058  January 11, 2019
by Brian Burmeister

059  January 12, 2019
by Clint Margrave

060 January 14, 2019
by Pat Durmon

061 January 19, 2019
“Neptune’s Choir”
by Linda Imbler

062  January 22, 2019
“Views From the Driveway”
by Amy Barone

063  January 25, 2019
“The heron leaves her haunts in the marsh”
by Gail Wronsky

064  January 30, 2019
by Terry Lucas

065 February 02, 2019
“Summer 1970, The University of Virginia Opens to Women in the Fall”
by Alarie Tennille

066 February 05, 2019
“At School They Learn Nouns”
by Patrick Bizzaro

067  February 06, 2019
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by Angela Jackson-Brown

068 February 11, 2019
“Lunch on City Island, Early June”
by Christine Potter

069 February 12, 2019
by Andrew McFadyen-Ketchum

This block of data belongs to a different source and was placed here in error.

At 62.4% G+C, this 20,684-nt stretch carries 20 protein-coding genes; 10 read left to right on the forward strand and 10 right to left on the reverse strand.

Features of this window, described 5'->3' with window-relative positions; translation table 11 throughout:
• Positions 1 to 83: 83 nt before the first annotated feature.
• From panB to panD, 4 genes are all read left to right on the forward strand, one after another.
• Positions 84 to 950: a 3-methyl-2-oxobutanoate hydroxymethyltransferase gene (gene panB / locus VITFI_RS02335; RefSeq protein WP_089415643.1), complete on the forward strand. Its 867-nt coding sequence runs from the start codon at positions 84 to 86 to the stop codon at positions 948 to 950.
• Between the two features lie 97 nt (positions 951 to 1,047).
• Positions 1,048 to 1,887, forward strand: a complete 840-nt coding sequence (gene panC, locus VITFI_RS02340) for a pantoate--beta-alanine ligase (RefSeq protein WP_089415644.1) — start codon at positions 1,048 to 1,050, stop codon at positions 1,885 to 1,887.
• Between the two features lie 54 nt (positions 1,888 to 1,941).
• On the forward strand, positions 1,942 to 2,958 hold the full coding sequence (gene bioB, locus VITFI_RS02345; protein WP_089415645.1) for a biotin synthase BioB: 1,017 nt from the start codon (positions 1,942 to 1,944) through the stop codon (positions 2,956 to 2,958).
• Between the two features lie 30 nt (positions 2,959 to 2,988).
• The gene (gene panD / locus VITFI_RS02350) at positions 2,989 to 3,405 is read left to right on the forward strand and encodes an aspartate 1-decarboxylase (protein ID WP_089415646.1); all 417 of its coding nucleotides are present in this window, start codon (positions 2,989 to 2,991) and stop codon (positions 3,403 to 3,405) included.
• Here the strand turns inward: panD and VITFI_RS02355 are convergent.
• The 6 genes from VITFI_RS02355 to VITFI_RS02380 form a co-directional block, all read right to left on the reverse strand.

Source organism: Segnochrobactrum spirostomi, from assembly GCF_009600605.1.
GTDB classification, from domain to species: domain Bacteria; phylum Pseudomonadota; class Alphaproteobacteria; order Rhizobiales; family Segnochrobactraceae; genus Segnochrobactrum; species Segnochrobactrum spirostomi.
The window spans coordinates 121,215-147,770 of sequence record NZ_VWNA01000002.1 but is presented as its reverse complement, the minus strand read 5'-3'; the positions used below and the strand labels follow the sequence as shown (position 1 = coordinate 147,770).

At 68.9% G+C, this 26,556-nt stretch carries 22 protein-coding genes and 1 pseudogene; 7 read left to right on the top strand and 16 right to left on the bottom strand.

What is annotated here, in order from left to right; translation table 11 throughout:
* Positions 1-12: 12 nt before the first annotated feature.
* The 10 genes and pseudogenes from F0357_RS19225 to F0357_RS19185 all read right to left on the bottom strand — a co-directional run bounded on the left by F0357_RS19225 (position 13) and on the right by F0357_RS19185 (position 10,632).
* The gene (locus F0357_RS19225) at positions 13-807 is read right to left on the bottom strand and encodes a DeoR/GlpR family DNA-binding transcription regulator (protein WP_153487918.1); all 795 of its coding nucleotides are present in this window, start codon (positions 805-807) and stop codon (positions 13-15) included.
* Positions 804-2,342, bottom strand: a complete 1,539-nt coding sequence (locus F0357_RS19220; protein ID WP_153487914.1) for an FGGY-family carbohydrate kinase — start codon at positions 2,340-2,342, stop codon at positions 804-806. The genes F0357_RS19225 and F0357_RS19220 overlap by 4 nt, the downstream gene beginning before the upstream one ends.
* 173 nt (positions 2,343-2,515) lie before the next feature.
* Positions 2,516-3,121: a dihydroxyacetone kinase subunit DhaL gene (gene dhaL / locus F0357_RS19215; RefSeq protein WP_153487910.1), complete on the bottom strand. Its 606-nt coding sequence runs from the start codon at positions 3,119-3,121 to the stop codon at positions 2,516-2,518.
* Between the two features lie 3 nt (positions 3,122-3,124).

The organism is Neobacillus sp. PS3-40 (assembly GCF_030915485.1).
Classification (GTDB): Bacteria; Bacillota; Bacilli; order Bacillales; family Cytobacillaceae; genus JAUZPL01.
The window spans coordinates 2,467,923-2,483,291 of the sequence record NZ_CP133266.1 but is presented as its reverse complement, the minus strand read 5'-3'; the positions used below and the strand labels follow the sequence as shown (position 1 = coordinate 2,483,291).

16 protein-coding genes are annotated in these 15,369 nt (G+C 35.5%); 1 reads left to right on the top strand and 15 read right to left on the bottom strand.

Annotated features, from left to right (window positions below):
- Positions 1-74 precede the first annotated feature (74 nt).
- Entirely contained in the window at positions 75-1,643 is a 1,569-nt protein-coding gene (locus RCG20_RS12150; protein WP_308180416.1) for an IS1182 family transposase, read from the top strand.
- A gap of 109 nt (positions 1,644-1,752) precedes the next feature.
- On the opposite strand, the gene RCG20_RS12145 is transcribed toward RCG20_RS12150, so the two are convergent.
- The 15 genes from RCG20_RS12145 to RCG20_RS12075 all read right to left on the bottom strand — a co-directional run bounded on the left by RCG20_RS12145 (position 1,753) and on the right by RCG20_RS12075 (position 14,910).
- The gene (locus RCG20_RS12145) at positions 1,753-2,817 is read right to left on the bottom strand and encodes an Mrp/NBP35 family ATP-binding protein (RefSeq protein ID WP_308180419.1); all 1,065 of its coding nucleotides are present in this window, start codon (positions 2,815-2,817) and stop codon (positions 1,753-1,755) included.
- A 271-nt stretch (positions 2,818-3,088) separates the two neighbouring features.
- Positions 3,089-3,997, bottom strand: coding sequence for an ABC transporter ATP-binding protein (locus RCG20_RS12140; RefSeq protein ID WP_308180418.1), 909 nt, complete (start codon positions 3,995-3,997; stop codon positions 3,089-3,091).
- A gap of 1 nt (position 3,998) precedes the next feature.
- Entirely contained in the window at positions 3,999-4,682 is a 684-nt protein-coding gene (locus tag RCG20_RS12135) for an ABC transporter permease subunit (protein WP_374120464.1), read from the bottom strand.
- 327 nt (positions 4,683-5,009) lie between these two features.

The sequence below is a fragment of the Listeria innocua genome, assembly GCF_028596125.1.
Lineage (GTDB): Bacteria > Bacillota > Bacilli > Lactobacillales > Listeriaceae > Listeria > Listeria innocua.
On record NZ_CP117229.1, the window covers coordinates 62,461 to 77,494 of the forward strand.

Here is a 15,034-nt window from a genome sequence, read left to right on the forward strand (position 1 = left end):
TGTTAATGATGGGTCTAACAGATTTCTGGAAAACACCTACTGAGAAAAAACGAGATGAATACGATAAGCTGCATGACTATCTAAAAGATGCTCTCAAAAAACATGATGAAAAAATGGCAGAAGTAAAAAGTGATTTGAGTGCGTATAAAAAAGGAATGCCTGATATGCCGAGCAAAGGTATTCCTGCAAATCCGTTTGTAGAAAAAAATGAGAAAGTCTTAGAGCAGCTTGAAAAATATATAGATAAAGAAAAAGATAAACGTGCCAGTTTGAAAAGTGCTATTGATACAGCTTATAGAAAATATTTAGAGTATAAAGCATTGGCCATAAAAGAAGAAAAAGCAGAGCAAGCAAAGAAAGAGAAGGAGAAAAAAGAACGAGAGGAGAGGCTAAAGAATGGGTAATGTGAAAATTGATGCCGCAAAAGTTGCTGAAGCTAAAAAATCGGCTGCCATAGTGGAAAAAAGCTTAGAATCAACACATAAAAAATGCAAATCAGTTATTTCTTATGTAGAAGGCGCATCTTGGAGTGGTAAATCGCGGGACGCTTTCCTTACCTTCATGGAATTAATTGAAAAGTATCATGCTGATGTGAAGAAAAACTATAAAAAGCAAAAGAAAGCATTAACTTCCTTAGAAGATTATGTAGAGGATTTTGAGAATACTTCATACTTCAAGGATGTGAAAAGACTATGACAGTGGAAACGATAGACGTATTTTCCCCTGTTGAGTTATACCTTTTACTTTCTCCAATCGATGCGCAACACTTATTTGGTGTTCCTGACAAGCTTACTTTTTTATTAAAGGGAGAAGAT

070 February 14, 2019
“Daily Commute”
by Christopher P. Locke

071 February 18, 2019
“How Silent The Trees”
by Wyn Cooper

072 February 20, 2019
“A New Psalm of Montreal”
by Sheenagh Pugh

073 February 23, 2019
“Make Me A Butterfly”
by Amy Barbera

074 February 26, 2019
by Sandy Coomer

075 March 4, 2019
“Shape of a Violin”
by Kelly Powell

076 March 5, 2019
“Inward Oracle”
by J.P. Dancing Bear

077 March 7, 2019
“I Broke My Bust Of Jesus”
by Susan Sundwall

078 March 9, 2019
“My Mother at 19”
by John Guzlowski

079 March 10, 2019
by Chera Hammons Miller

080 March 12, 2019
“Of Water and Echo”
by Gillian Cummings

081   082   083    March 14, 2019
“Little Political Sense”   “Crossing Kansas with Jim
Morrison”  “The Land of Sky and Blue Waters”
by Dr. Lindsey Martin-Bowen

084 March 15, 2019
“A Tune To Remember”
by Anna Evans

085 March 19, 2019
“At the End of Time (Wish You Were Here)
by Jeannine Hall Gailey

086 March 20, 2019
“Garden of Gethsemane”
by Marletta Hemphill